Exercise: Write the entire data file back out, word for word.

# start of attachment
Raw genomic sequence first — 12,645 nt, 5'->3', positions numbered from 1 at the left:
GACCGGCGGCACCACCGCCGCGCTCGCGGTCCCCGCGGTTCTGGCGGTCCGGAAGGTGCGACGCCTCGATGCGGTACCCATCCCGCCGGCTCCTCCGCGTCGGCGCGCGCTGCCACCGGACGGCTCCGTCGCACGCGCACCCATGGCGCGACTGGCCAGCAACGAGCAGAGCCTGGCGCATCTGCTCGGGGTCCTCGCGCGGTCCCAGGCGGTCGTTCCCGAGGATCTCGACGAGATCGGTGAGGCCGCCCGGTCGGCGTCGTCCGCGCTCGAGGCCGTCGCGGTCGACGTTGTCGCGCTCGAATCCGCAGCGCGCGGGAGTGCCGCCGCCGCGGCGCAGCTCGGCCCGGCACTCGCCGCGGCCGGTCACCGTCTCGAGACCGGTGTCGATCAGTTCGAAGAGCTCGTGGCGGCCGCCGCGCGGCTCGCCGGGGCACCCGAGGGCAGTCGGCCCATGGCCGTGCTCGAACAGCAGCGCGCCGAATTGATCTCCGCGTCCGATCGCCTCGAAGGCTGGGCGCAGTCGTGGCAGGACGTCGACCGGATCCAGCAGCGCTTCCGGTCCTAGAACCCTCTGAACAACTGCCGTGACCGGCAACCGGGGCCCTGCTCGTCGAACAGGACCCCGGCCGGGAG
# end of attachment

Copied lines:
Raw genomic sequence first — 12,645 nt, 5'->3', positions numbered from 1 at the left:
GACCGGCGGCACCACCGCCGCGCTCGCGGTCCCCGCGGTTCTGGCGGTCCGGAAGGTGCGACGCCTCGATGCGGTACCCATCCCGCCGGCTCCTCCGCGTCGGCGCGCGCTGCCACCGGACGGCTCCGTCGCACGCGCACCCATGGCGCGACTGGCCAGCAACGAGCAGAGCCTGGCGCATCTGCTCGGGGTCCTCGCGCGGTCCCAGGCGGTCGTTCCCGAGGATCTCGACGAGATCGGTGAGGCCGCCCGGTCGGCGTCGTCCGCGCTCGAGGCCGTCGCGGTCGACGTTGTCGCGCTCGAATCCGCAGCGCGCGGGAGTGCCGCCGCCGCGGCGCAGCTCGGCCCGGCACTCGCCGCGGCCGGTCACCGTCTCGAGACCGGTGTCGATCAGTTCGAAGAGCTCGTGGCGGCCGCCGCGCGGCTCGCCGGGGCACCCGAGGGCAGTCGGCCCATGGCCGTGCTCGAACAGCAGCGCGCCGAATTGATCTCCGCGTCCGATCGCCTCGAAGGCTGGGCGCAGTCGTGGCAGGACGTCGACCGGATCCAGCAGCGCTTCCGGTCCTAGAACCCTCTGAACAACTGCCGTGACCGGCAACCGGGGCCCTGCTCGTCGAACAGGACCCCGGCCGGGAG